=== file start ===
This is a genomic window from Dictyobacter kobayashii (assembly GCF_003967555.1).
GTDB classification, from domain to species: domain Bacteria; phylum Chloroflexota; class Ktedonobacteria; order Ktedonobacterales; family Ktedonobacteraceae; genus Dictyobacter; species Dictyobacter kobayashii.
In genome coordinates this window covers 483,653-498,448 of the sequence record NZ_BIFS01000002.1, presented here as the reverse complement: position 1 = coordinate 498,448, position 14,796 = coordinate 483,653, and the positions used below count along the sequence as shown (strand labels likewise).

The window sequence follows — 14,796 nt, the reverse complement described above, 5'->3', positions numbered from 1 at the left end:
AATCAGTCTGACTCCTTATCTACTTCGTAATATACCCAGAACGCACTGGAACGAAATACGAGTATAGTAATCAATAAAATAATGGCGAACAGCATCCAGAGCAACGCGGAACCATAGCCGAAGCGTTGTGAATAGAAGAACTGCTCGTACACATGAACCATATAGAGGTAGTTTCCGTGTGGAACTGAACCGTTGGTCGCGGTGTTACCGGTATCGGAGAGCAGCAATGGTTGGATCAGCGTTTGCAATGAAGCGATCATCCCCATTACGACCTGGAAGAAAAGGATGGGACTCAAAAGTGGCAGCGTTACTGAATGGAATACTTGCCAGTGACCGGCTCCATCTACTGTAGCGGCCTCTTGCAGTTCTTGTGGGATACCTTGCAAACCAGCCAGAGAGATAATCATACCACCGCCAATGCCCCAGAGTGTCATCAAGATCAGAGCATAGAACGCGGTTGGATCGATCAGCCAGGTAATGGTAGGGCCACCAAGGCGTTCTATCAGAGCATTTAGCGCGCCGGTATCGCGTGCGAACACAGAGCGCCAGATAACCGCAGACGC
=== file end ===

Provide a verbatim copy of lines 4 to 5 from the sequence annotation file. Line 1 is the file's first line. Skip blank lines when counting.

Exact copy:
The window sequence follows — 14,796 nt, the reverse complement described above, 5'->3', positions numbered from 1 at the left end:
AATCAGTCTGACTCCTTATCTACTTCGTAATATACCCAGAACGCACTGGAACGAAATACGAGTATAGTAATCAATAAAATAATGGCGAACAGCATCCAGAGCAACGCGGAACCATAGCCGAAGCGTTGTGAATAGAAGAACTGCTCGTACACATGAACCATATAGAGGTAGTTTCCGTGTGGAACTGAACCGTTGGTCGCGGTGTTACCGGTATCGGAGAGCAGCAATGGTTGGATCAGCGTTTGCAATGAAGCGATCATCCCCATTACGACCTGGAAGAAAAGGATGGGACTCAAAAGTGGCAGCGTTACTGAATGGAATACTTGCCAGTGACCGGCTCCATCTACTGTAGCGGCCTCTTGCAGTTCTTGTGGGATACCTTGCAAACCAGCCAGAGAGATAATCATACCACCGCCAATGCCCCAGAGTGTCATCAAGATCAGAGCATAGAACGCGGTTGGATCGATCAGCCAGGTAATGGTAGGGCCACCAAGGCGTTCTATCAGAGCATTTAGCGCGCCGGTATCGCGTGCGAACACAGAGCGCCAGATAACCGCAGACGC